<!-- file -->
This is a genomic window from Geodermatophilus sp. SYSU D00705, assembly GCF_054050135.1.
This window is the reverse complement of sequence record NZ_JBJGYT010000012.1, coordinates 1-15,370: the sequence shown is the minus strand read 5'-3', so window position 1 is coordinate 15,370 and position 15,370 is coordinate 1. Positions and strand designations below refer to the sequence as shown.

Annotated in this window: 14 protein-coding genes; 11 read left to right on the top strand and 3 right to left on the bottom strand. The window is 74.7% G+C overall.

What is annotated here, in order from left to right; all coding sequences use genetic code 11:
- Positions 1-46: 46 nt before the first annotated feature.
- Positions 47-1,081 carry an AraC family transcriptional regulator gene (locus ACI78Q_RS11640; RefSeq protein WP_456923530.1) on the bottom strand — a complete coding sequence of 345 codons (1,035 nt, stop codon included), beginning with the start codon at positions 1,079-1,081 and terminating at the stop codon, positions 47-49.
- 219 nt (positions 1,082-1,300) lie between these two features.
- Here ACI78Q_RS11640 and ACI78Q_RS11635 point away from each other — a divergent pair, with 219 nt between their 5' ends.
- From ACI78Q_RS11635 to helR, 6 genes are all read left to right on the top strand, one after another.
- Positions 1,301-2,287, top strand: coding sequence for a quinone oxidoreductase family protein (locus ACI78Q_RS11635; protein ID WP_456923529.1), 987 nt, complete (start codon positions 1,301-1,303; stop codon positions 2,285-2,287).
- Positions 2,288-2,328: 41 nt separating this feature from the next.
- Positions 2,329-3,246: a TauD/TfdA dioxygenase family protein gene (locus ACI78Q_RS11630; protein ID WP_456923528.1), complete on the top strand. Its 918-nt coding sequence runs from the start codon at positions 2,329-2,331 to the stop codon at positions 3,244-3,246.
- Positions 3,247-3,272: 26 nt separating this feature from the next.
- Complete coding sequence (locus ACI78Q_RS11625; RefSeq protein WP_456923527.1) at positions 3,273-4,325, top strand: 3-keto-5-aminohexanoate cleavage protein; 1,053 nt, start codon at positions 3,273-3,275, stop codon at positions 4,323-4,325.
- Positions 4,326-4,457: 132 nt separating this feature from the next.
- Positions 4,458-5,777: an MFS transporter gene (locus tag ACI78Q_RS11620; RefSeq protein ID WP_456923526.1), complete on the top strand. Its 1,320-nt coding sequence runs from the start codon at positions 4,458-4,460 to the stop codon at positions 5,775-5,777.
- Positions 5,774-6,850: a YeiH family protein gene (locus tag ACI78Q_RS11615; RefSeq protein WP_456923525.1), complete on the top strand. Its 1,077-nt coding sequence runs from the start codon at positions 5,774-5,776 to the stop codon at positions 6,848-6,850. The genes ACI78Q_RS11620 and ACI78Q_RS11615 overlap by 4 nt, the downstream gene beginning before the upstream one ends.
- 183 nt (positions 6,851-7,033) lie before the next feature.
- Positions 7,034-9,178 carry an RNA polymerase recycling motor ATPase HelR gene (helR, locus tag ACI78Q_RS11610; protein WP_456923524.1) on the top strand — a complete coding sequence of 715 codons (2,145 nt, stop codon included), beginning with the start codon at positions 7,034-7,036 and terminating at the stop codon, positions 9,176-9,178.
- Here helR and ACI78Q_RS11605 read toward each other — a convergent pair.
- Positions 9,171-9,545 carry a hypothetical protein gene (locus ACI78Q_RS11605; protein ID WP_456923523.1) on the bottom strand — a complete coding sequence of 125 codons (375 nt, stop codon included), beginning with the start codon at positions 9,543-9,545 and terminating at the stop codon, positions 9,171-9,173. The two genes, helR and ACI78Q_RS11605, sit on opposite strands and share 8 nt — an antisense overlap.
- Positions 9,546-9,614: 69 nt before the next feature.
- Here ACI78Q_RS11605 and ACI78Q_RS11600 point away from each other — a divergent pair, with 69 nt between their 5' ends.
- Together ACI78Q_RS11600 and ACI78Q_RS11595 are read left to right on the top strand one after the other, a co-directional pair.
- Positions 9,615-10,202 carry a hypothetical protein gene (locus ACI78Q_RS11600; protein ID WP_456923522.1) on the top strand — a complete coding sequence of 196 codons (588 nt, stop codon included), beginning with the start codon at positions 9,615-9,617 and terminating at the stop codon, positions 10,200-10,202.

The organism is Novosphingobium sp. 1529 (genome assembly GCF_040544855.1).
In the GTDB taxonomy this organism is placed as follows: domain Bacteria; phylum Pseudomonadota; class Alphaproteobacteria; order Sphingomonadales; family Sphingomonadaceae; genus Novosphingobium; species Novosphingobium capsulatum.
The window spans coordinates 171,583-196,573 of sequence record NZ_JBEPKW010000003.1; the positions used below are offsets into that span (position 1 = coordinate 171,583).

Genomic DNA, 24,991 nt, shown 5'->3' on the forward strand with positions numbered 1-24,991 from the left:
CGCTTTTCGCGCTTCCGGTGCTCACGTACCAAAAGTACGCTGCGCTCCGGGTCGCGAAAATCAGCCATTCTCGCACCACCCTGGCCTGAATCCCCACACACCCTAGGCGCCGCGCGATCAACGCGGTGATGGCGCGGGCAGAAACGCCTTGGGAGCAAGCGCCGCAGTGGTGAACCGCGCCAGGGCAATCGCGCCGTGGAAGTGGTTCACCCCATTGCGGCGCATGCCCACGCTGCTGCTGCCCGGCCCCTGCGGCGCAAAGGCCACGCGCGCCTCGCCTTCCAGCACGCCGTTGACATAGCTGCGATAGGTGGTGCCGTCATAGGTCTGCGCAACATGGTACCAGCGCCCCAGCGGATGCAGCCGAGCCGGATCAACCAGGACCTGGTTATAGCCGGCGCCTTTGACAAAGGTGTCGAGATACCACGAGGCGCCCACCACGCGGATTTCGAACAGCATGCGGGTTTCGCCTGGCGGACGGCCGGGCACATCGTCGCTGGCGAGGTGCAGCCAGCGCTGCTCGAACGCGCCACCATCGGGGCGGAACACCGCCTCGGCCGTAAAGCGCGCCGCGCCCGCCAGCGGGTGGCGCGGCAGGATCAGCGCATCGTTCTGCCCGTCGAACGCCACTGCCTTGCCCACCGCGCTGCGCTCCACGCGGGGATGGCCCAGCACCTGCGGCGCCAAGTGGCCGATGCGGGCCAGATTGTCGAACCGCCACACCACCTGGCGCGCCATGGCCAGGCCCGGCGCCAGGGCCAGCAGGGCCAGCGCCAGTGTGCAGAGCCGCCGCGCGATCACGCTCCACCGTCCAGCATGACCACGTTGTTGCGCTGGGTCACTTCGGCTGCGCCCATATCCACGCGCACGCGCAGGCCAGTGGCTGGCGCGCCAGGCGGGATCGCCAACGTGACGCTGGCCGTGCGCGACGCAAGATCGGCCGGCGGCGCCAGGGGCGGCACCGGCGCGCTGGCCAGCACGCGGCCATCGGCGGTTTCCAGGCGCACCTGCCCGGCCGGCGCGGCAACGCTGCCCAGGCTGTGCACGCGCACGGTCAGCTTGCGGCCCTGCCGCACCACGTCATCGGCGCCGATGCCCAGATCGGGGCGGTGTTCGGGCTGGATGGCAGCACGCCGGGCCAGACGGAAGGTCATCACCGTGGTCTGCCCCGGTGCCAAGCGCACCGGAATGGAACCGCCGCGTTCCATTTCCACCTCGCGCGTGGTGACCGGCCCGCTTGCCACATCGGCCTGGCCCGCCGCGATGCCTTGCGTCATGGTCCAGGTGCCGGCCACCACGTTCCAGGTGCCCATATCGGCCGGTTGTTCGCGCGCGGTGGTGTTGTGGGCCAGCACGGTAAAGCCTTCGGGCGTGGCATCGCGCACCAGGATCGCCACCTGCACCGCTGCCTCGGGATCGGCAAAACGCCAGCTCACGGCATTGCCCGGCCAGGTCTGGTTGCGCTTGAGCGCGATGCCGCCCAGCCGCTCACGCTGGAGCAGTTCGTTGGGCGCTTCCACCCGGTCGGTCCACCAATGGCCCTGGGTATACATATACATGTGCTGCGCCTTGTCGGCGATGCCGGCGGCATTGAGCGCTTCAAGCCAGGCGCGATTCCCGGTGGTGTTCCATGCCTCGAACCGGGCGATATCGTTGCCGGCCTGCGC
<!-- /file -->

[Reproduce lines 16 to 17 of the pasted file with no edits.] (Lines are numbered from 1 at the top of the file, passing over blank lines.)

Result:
- Positions 4,458-5,777: an MFS transporter gene (locus tag ACI78Q_RS11620; RefSeq protein ID WP_456923526.1), complete on the top strand. Its 1,320-nt coding sequence runs from the start codon at positions 4,458-4,460 to the stop codon at positions 5,775-5,777.
- Positions 5,774-6,850: a YeiH family protein gene (locus tag ACI78Q_RS11615; RefSeq protein WP_456923525.1), complete on the top strand. Its 1,077-nt coding sequence runs from the start codon at positions 5,774-5,776 to the stop codon at positions 6,848-6,850. The genes ACI78Q_RS11620 and ACI78Q_RS11615 overlap by 4 nt, the downstream gene beginning before the upstream one ends.